Dehydration is not a joke. In fact, it can cause you a great deal of harm in a very short amount of time. Becoming dehydrated while hiking can be a life-threatening situation if not handled quickly. Regardless of this fact, it can be tricky to figure out how much water to bring on your trip. You don't want to be overloaded, but you don't want to have too little either. 

Here is a good tip to follow: pre-hydrate as much as possible before you leave. This way you won't have to carry too much water on the trail. While you're hiking, try to consume about two cups of water per hour. Most popular hiking locations should have a place for you to fill up your bottle or reservoir with safe drinking water. By making sure you have enough to eat and drink, you are ensuring a certain amount of personal safety while you're out in the wilderness. 

Wearing the wrong gear

We've either been there ourselves, or we've seen them. Those folks heading out on the trail in flip flops or Uggs, and wearing jeans or baggy sweatpants. While experienced hikers will shake their heads and laugh at these folks, not understanding what kind of gear to wear is a mistake many hikers make. It's one mistake that could save you a great deal of aggravation and discomfort if avoided.

We will get into the proper type of footwear in a little while. For now, however, we're going to focus on something equally as important: clothing. The biggest hiking gear no-no you can commit is wearing cotton. Moisture clings to cotton like nothing else. This means that once it is damp, it will very likely stay damp. The presence of moisture decreases body heat, which is essential when hiking, especially if it is raining. A damp shirt or pants also makes things downright uncomfortable. Instead, you should opt for moisture wicking fabrics like wool or polyester.

Now, don't panic. If you don't have any specialized hiking gear, that's okay. Opt for the kind of clothes that you would wear at the gym, like joggers or yoga pants. The key is to be comfortable, while also protecting yourself by layering correctly. The last thing you want is to be caught in the rain without a means of staying dry.

Overpacking

Overpacking is a particular problem for newbie backpackers, but it applies to day hikers as well. Having a heavy, overloaded backpack is not going to make for a pleasant experience. Remember how much your shoulders and back hurt after carrying all those books on the walks to and from school? Multiply that by 10 and you have the agony that can be an overpacked hiking pack.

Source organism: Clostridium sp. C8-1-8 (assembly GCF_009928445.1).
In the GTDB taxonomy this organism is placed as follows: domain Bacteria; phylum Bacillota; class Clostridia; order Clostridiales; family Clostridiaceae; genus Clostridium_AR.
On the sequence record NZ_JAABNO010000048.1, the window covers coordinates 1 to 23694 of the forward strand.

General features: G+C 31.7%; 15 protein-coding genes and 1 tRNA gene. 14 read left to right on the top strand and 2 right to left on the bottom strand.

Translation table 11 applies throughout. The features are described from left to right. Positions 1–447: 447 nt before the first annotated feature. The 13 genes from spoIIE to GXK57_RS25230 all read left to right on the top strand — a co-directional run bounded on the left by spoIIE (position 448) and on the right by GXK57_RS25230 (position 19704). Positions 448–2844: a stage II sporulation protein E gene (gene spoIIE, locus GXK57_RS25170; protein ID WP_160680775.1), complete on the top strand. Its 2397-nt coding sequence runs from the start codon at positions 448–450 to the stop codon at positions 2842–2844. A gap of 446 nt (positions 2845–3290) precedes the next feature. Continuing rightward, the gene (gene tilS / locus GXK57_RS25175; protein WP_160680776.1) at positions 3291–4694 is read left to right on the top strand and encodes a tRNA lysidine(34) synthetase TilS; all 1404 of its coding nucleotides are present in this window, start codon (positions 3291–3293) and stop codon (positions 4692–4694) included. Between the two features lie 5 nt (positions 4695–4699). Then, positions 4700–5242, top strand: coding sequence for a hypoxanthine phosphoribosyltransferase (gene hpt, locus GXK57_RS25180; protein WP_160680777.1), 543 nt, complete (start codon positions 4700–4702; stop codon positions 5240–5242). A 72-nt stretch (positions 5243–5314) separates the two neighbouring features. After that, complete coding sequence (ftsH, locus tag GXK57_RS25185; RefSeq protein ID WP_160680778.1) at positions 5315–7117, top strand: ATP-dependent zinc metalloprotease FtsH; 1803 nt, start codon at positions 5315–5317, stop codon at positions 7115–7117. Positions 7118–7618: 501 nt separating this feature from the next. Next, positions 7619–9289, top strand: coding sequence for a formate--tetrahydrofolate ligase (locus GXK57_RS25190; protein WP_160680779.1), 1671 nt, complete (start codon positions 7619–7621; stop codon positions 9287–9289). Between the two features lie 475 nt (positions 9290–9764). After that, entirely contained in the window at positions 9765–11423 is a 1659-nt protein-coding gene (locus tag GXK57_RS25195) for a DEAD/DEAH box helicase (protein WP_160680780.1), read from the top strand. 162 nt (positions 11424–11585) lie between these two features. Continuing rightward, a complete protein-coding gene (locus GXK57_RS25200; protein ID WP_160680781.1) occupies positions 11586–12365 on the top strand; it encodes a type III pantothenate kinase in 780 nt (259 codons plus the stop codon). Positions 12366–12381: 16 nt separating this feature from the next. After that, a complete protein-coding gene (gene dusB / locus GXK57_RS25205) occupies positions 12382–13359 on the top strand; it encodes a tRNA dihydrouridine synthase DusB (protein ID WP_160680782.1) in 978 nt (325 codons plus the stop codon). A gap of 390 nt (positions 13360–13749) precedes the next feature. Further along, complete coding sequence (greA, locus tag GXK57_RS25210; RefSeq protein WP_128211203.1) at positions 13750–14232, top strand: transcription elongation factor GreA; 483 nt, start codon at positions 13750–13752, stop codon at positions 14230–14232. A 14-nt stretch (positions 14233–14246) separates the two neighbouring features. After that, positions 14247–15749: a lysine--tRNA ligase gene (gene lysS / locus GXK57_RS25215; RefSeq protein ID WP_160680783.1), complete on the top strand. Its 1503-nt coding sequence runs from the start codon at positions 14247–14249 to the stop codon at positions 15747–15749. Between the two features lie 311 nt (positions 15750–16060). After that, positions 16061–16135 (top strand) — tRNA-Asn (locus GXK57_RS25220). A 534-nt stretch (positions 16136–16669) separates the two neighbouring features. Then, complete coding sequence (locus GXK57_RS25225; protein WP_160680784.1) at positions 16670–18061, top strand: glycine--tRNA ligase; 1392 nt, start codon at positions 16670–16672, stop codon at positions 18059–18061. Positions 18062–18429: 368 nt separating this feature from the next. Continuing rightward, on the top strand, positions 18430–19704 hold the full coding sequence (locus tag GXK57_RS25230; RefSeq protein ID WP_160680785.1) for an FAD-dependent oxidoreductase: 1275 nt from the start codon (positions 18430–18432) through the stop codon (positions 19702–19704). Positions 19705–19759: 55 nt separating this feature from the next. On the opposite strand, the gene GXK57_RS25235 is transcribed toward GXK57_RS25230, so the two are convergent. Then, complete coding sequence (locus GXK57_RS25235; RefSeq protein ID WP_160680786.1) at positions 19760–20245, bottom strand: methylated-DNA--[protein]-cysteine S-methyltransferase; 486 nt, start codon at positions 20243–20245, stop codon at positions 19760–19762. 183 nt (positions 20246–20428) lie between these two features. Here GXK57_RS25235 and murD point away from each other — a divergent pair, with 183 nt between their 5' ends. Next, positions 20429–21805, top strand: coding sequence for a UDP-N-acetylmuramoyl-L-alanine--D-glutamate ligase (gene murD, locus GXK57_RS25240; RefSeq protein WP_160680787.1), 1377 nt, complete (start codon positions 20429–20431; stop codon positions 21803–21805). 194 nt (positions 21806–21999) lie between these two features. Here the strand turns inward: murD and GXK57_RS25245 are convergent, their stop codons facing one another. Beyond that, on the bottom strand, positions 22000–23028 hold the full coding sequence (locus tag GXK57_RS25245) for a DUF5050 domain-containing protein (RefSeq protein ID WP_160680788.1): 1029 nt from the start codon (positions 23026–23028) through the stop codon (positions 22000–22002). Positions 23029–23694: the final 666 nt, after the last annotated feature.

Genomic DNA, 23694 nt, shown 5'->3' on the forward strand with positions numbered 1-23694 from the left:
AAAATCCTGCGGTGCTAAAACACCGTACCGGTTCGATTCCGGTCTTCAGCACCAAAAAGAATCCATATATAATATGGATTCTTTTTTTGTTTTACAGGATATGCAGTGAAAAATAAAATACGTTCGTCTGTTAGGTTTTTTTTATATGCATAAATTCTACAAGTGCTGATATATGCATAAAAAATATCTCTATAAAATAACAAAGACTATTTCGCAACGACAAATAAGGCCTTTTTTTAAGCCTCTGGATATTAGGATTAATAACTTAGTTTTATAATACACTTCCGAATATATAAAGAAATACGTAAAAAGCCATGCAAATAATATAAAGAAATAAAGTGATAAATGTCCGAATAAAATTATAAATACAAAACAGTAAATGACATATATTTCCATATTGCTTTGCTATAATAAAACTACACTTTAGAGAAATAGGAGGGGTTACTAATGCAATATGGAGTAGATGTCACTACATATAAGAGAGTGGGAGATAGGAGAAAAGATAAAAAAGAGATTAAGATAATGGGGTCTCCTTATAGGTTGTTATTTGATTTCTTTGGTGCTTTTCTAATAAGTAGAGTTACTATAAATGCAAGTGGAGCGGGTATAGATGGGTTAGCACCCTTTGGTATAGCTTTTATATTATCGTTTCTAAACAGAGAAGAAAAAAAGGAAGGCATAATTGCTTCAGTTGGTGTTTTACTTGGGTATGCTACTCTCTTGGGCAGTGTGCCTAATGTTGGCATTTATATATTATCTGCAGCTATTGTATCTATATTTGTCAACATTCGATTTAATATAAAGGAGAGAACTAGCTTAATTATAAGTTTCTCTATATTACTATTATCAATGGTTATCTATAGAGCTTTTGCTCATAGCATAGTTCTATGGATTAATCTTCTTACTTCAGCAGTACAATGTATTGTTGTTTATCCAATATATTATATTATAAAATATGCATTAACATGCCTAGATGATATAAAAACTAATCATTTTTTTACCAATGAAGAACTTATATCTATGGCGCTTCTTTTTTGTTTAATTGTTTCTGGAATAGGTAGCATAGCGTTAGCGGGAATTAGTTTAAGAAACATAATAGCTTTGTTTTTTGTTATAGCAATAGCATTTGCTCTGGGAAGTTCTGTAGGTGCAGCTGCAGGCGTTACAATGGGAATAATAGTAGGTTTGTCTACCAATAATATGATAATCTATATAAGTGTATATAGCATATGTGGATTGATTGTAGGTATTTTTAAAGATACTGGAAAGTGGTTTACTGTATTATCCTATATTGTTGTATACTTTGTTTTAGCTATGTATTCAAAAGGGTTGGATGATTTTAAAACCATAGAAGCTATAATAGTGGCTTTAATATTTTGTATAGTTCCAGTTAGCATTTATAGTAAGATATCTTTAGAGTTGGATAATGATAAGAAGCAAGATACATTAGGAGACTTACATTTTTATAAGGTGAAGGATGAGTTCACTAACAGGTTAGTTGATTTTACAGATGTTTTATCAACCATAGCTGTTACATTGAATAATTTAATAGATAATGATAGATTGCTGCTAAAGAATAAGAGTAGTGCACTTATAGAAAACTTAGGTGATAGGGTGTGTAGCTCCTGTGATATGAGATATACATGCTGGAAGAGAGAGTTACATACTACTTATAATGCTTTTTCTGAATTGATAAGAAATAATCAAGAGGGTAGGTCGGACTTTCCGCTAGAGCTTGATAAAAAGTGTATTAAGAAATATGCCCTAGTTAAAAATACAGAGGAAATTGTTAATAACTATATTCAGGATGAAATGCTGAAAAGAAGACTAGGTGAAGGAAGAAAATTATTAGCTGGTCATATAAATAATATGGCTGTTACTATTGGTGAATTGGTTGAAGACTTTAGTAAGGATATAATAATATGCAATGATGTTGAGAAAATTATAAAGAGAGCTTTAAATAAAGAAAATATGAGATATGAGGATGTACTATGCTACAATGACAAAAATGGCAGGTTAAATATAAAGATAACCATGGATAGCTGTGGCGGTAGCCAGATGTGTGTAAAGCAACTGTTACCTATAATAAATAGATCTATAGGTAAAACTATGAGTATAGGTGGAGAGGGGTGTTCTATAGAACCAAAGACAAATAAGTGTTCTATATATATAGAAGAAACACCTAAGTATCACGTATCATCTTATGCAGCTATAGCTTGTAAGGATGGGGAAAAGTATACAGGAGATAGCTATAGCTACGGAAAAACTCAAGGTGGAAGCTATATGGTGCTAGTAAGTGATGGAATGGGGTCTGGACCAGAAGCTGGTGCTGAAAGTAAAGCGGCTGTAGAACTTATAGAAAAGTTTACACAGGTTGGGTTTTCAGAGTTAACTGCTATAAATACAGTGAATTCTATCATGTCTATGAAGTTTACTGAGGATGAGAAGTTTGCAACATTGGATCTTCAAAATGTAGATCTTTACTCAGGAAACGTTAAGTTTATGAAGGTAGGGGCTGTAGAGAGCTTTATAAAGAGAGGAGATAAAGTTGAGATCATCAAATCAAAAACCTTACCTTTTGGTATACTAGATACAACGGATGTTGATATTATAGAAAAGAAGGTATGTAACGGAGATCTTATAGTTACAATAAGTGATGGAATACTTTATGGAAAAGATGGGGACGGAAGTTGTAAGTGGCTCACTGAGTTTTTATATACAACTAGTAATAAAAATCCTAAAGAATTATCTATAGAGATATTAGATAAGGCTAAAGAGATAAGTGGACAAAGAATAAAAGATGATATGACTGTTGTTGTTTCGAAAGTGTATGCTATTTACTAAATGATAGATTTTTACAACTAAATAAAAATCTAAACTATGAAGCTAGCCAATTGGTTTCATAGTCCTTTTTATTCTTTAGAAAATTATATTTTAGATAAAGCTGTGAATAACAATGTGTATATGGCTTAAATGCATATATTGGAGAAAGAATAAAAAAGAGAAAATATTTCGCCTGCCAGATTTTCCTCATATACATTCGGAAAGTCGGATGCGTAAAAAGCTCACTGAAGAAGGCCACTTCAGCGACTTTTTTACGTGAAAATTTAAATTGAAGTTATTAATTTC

There are different packs designed for different types of hikes. The pack you choose, combined with the length of your hike, will dictate how you pack. If you are just going for a short day hike up your local mountain, a standard day pack, filled with just a few essentials, is the way to go. If you are hiking, say, the Pacific Coast Trail, you're going to need a bigger backpack that can hold more simply because you're going to need more things for your longer hike. Despite these backpacks being ergonomically designed to easily carry heavier loads, you should still err on the side of less.

That begs the question: what do I bring? It's all about balance. You want to carry enough essentials, like water, clothing, shelter, and first aid, to keep you fed and protected, but not so much that the pack becomes too heavy. Apply this principle to all backpacks for all levels of hiking. An overpacked backpack can lead to faster exhaustion, and potential injury from muscle strain.

Not having first aid

Murphy's Law applies to hiking first aid, and it goes thus: If you are not prepared for a hiking emergency to occur, a hiking emergency will occur. Nowhere will you be wanting first aid more than when you don't have it. It doesn't matter if you are nursing poison ivy, or bandaging a nasty cut from a fall. Knowing proper practices and having first aid equipment available will only benefit you. Help is not always quickly available in the woods.

It is worthwhile for everyone to learn the fundamentals of wilderness first aid (which is a combination of standard first aid practices) with the understanding that certain tools might not be available to you while you're out in the woods. Well stocked, portable first aid kits should always be brought on any hike, even if it's a trail you're familiar with. These kits will contain essentials like medical tape, antibacterial cream, alcohol wipes, wound dressings, ibuprofen, and more. Some may also include sewing needles, emergency fire starters, and loud whistles for flagging down help.